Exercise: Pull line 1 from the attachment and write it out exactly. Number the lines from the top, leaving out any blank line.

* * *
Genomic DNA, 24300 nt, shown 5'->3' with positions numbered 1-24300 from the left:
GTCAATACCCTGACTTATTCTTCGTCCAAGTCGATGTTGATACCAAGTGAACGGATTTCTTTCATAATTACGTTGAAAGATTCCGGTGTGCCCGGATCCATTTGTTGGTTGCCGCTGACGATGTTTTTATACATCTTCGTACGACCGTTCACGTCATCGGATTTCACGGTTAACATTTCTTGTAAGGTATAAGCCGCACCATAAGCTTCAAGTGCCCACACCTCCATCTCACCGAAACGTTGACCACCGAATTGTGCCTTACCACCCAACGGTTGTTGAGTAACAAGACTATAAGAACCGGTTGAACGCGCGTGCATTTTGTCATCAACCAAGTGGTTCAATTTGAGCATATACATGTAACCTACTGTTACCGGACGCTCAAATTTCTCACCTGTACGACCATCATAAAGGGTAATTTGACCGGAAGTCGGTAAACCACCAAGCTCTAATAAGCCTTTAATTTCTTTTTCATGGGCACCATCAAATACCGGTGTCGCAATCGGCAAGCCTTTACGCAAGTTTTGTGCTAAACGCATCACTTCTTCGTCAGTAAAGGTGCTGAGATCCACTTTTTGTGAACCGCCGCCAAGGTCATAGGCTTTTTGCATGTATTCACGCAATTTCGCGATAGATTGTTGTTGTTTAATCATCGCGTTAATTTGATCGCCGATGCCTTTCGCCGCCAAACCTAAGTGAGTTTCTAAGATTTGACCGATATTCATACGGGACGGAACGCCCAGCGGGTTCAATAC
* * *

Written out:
Genomic DNA, 24300 nt, shown 5'->3' with positions numbered 1-24300 from the left: